The best way to combat how difficult it is to keep the outside dirt away is to choose a dance floor that is easy to take care of. You’re going to have to end up cleaning it regularly, so you don’t want a floor that requires a big song and dance (pun intended).

The good news is all of our dance flooring options are super easy to clean and maintain. They only require sweeping/vacuuming and a damp mop with a mild cleaning solution.

If you end up with scratches that really bug you, you can give it a more thorough scrub. But, generally speaking, it’s really just as easy as taking care of any home floor. Just make sure to clean up spills right away and you’ll be good to go!

Types of Dance Flooring

dance studio flooring

Okay, so now that you know what you’re looking for, let’s go through your options and help determine the best choice for you.

Marley Dance Flooring Rolls

Truth be told, what we think of as Marley flooring these days isn’t really Marley. These vinyl rolls mimic the original Marley flooring.

It’s kind of how we call all tissues Kleenex. They’re the same material and give the same slip control, but they’re all technically just vinyl rolls.

Anyway, there are lots of different Marley-esque dance flooring rolls for you to choose from. Most of them do similar things, but some are designed for different styles and uses.

Adagio Dance Flooring Rolls

dance studio flooring

dance studio flooring

The Adagio roll is the most popular and versatile dance flooring option. If you need a dance flooring option that you can use for ballet, tap, jazz, contemporary and more, the Adagio is where it’s at.

This medium-fast floor offers just enough slip resistance to keep you safe during ballet without tearing up your feet during contemporary. They’re also specifically designed not to absorb sound. That means they won’t muffle your time steps and wings during tap class.

Adagio Installation Options:
  • Permanent
  • Semi-permanent
  • Temporary

Adagio Tour Dance Flooring Rolls

dance studio flooring

Dance Studio

Just like our Adagio floor, but a little lighter, a little more portable. The keyword here is “tour.” These rolls are great for tour companies.

The thin, lightweight Adagio Tour rolls are excellent for tap - offering slip control without muffling the sounds. They are also super versatile, making them great for ballet, jazz, contemporary and more, as well.

Adagio Tour Installation Options:
  • Temporary

Dance Floor Rolls

dance studio flooring

Dance Studio

Dance Floor Rolls are the go-to Marley option for ballet and contemporary. They offer a medium-fast speed and the perfect amount of slide and grip to keep you in shoes and out.

Dance Floor rolls are the best if you do any tours or travel. These Marley rolls are super light and easy to install and reinstall over and over again.

Our Dance Floor is best for traditional styles, such as ballet, jazz, contemporary, and hip hop.

Dance Floor Installation Options:
  • Semi-permanent
  • Temporary

Roscoleum Dance Flooring Rolls

dance studio flooring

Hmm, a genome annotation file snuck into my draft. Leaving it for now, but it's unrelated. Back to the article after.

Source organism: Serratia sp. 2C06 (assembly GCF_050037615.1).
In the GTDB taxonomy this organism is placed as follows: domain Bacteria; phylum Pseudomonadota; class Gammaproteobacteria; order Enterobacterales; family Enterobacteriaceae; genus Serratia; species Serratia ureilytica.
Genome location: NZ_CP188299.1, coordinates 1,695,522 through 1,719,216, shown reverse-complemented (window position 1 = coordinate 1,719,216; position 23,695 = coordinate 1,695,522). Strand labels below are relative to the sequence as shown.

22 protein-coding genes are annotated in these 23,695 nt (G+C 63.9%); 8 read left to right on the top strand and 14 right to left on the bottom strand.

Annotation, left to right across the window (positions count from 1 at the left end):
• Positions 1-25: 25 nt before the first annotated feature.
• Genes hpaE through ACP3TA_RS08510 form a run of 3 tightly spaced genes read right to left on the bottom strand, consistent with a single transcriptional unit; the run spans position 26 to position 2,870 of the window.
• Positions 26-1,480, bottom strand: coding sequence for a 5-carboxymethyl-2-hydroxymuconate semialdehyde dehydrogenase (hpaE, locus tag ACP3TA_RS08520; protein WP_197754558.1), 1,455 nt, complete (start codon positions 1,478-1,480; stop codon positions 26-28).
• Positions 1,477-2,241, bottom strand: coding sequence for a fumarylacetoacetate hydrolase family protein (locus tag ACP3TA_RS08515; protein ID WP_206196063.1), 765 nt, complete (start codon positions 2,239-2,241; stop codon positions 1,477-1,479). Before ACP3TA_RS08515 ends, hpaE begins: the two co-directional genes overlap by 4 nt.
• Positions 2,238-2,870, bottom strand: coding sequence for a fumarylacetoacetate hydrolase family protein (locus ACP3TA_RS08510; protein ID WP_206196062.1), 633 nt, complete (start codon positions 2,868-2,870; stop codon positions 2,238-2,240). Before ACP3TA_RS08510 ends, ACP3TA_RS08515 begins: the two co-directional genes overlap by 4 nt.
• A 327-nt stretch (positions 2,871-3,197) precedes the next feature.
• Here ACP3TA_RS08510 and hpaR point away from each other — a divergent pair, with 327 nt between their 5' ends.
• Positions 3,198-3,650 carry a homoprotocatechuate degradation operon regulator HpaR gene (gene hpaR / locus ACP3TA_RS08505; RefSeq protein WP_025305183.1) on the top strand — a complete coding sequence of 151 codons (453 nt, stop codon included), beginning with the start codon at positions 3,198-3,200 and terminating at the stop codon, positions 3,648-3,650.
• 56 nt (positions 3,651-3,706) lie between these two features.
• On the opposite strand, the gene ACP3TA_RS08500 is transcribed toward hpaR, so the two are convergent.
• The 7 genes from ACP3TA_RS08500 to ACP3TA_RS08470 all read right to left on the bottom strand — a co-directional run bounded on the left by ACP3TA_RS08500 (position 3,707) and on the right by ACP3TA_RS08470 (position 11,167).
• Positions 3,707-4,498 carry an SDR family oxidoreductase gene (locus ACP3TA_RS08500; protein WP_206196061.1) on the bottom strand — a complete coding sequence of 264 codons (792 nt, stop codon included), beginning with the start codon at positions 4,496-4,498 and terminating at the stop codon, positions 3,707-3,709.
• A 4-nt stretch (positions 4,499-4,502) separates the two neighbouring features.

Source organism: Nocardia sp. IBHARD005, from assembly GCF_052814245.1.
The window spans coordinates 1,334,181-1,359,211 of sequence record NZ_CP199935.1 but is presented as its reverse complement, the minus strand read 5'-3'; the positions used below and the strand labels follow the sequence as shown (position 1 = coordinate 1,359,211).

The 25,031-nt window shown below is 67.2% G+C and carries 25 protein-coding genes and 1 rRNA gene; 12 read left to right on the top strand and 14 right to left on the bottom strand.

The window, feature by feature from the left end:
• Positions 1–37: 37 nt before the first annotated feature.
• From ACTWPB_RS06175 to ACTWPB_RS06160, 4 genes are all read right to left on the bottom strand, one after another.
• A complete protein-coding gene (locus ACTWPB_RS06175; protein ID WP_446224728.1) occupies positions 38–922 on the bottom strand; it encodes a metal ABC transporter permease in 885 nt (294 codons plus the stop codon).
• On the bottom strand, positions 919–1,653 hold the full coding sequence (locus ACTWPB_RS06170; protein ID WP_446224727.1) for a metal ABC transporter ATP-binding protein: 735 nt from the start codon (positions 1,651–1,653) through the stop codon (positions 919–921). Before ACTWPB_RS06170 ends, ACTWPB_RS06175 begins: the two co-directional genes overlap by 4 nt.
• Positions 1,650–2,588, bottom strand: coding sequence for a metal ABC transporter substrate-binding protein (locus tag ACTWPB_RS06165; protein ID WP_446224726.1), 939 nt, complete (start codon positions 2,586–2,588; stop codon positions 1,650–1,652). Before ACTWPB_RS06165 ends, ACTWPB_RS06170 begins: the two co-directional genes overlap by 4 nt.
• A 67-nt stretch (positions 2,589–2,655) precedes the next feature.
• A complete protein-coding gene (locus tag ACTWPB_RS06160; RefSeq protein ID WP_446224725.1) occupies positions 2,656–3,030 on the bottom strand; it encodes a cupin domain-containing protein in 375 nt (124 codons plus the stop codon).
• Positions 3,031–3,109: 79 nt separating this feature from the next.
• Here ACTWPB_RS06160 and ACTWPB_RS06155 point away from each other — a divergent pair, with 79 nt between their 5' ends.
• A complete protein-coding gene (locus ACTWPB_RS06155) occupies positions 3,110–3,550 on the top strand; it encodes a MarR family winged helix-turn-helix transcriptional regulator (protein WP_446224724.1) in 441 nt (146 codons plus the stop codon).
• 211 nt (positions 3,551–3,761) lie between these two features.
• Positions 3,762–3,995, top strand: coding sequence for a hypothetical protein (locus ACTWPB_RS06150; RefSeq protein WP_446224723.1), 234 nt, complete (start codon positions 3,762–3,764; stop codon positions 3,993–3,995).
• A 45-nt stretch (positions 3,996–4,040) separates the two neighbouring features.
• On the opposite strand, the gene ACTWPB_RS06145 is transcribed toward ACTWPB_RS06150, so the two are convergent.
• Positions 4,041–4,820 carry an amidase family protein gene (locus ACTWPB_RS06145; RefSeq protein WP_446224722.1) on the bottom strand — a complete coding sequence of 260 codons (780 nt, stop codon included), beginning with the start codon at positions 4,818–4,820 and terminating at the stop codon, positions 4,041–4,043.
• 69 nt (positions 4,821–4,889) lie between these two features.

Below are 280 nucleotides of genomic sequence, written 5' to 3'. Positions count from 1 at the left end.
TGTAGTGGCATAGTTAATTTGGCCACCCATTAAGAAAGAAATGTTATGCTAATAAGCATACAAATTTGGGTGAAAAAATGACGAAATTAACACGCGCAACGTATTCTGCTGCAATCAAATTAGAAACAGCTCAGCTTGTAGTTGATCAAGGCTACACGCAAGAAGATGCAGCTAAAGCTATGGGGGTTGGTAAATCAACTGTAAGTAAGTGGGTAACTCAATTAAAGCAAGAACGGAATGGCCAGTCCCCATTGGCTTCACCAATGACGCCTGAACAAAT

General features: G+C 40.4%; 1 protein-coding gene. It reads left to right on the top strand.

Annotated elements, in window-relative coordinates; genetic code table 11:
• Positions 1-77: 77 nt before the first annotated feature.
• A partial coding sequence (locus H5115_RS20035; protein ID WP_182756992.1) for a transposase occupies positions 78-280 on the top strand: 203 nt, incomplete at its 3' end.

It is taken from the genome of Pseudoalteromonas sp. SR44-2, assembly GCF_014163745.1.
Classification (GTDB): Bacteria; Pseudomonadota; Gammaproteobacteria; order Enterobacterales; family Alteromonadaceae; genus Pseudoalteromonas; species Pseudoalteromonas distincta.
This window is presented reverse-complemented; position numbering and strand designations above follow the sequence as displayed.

dance studio flooring

Roscoleum means business. Your taps, heels and most intense dance moves are no match for this thick, durable dance flooring. This does make it a little on the slower side for turns, rated as a medium-speed floor.

If your studio gets a ton of traffic and specializes in styles such as tap, flamenco, Irish step or other hard-soled styles, Roscoleum could be your best bet.

If you’re a more traditional ballet studio, however, this could be overkill.

Roscoleum Installation Options:
  • Permanent

Performance Floor Dance Flooring Rolls

dance studio flooring

dance studio flooring

Do you plan on doing recitals and performances in your studio as well as classes? Then you might prefer the Performance Floor Marley.

The Performance Floor isn’t ideal for tours - it’s more of a permanent or semi-permanent type deal because you want to keep it looking beautiful and performance-ready.

These rolls are tough and gorgeous, making them perfect for all types of dance, both in class and performances. They have a lot of grip to them, making them a medium-slow flooring option.

Performance Floor Installation Options:
  • Permanent
  • Semi-permanent

Studio Floor Dance Flooring Rolls

dance studio flooring

dance studio flooring

The Studio Floor is for the space you know you can keep protected from through traffic, street shoes and hard-soled dance styles.

This Marley roll looks great on stage or in a ballet/pointe studio. It has a good amount of grip, offering medium speed.

Studio Floor Installation Options:
  • Permanent
  • Semi-permanent

Wood-Look Dance Flooring Rolls

If you’ve ever been to the fancy studios in NYC, chances are you’ve seen those Marley rolls that somehow look like hardwood. How do they do that?!

It’s easier than you think! Those floors are nothing more than a traditional vinyl dance flooring roll with a wood look.

And good news! We have them!

“Impact Rolls - Wood Series” Dance Flooring Rolls

dance studio flooring

dance studio flooring

These are the most beautiful, convincing, and durable wood-look dance flooring rolls on the market. The Impact Rolls are thick and durable enough to hold up to everything from dance, to gym flooring and more.

Because they are thicker, we don’t recommend them for tap - they won’t produce the best sounds. These rolls are best for ballet, jazz and contemporary.

Impact Roll Installation Options:
  • Permanent
  • Semi-permanent

“Eco-Impact Rolls - Wood Series” Dance Flooring Rolls

dance studio flooring

dance studio flooring

Just like the Impact Rolls, but a little more friendly for the wallet. The same rules apply.

Eco-Impact Roll Installation Options:
  • Permanent
  • Semi-permanent
Each dance flooring roll is a little different and this also depends on whether you are doing a permanent, semi-permanent or temporary installation.

Traditionally, you can easily install Marley dance rolls yourself by laying rolls flat and using vinyl tape over the seams. Of course, we always recommend checking the product specifications before installation.